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Boris Johnson’s cell number problem exposes privacy risks

Reports that the prime minister’s personal phone number has been accessible online for 15 years provide a stark reminder of why we should keep track of the details we share on the internet.

A close-up image of a hand holding a smartphone, which shows a WhatsApp logo

Between the so-called cash-for-curtains scandal, allegations from his former aide Dominic Cummings and the matter of leading nations through a global pandemic, Boris Johnson has had his hands quite full of late.

What he perhaps wasn’t anticipating was the public revelation that his mobile phone number had been freely accessible online for the last 15 years, having been published on a press release issued when he was Shadow Minister for Higher Education back in 2006.

The prime minister’s use of his personal mobile has already come under public scrutiny, following leaks of his exchanges with Crown Prince Mohammed bin Salman and Sir James Dyson. However, in not keeping track of his internet footprint, Johnson has risked more than a bombardment of unsolicited WhatsApp messages.

Carelessness around personal details such as telephone numbers can open individuals up to the risk of sophisticated monitoring by hostile parties – a significant concern for any individual in the public eye. At a lower level, having a mobile phone number publicly available can compromise two factor authentication and give perpetrators of scams an easy target, either by way of contact or by providing a number for them to clone. Anyone who has participated in life online should be aware of the possibility that they’ll have left breadcrumbs of their past behind them, and those in public facing roles ought to be acutely aware of the risk this brings.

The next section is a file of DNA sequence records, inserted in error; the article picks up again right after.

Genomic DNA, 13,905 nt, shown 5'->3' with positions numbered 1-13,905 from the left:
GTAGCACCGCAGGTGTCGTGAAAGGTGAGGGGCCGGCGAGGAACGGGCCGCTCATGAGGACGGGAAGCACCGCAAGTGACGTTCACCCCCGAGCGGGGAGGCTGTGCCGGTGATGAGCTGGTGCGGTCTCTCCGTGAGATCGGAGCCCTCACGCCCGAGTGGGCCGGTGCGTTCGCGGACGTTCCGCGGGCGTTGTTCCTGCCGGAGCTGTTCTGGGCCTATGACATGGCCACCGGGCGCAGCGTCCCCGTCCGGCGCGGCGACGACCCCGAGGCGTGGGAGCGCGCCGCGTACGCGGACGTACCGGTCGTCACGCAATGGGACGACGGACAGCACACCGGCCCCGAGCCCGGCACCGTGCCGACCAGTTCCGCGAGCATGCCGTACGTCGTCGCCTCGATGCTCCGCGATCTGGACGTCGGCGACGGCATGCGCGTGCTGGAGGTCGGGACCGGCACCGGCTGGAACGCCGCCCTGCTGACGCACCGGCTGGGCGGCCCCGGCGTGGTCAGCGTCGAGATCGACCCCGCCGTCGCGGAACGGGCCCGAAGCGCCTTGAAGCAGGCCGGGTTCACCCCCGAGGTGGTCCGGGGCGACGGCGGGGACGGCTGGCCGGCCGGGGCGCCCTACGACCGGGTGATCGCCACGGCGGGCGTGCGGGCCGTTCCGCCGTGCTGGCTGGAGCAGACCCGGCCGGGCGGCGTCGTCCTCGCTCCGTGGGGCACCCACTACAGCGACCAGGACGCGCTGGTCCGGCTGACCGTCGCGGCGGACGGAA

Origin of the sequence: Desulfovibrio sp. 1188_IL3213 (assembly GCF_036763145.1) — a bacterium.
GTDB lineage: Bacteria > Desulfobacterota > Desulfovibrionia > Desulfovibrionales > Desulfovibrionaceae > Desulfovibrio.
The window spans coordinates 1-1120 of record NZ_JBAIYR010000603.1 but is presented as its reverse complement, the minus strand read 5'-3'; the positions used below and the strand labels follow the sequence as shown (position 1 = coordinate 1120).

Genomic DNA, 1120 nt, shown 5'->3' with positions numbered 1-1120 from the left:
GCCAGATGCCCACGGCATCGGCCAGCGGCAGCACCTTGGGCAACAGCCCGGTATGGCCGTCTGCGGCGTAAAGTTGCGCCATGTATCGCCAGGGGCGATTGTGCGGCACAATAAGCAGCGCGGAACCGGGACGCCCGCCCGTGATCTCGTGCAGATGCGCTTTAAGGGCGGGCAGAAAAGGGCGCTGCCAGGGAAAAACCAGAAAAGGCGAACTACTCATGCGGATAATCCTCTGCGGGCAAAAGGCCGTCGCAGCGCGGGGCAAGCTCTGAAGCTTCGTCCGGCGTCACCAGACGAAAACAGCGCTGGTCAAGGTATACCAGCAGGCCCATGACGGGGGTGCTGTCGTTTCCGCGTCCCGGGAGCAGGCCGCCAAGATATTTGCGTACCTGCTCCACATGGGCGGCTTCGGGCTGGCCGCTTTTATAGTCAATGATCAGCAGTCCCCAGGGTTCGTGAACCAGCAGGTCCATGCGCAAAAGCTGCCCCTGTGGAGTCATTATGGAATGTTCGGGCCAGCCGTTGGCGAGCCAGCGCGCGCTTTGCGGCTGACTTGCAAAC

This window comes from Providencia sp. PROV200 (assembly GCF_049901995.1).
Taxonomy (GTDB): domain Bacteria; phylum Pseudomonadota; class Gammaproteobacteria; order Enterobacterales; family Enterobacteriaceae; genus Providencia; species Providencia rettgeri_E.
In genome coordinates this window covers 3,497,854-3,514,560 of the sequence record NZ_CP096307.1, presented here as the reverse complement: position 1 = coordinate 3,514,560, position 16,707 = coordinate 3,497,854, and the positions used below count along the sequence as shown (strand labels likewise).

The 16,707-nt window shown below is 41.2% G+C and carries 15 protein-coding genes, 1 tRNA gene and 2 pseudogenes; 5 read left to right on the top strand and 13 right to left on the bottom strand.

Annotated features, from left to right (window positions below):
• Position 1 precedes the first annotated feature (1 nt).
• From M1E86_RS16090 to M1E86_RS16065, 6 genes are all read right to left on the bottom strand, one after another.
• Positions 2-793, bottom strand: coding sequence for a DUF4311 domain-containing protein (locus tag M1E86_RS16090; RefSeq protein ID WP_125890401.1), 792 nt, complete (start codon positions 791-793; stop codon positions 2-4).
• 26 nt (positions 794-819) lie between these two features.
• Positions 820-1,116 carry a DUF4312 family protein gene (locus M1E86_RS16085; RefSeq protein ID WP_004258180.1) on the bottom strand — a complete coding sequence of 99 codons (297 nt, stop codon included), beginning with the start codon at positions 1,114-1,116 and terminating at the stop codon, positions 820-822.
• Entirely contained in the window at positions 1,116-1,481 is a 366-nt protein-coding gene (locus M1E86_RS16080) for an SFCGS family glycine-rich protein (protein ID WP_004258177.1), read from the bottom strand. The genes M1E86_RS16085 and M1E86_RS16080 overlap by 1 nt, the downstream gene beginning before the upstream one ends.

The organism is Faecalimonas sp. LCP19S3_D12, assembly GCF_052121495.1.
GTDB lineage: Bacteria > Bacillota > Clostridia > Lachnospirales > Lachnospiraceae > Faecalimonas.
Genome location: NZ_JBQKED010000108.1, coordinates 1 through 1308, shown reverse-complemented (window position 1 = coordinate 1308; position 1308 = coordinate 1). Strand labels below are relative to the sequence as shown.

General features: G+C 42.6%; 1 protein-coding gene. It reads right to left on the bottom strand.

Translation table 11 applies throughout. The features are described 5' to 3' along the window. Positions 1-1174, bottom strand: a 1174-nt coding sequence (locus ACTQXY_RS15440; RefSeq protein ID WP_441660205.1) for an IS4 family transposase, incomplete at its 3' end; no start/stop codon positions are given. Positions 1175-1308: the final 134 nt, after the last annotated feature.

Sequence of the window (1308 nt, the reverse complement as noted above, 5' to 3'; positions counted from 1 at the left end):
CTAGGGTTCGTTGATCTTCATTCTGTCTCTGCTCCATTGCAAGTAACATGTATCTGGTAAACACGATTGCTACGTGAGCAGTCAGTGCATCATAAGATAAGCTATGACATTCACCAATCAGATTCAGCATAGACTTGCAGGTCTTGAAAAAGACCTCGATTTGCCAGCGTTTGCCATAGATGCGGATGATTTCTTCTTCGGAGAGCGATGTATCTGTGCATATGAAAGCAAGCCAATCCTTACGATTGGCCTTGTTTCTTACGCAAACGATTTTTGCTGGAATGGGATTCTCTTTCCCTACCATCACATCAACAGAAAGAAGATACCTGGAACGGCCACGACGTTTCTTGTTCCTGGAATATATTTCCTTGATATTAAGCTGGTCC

While in light of this recent news it’s likely Johnson will abandon his mobile number with great haste, it would undoubtedly have been preferable for the press release in question to have been quietly removed by an advisor before it was brought to public attention by gossip email newsletter Popbitch.

The case serves as a reminder to all of us – not least those in the public eye – to keep track of the personal details we share online and take steps to clean them up before others stumble across them. After all, there’s no telling when details may surface and into whose hands they’ll fall.

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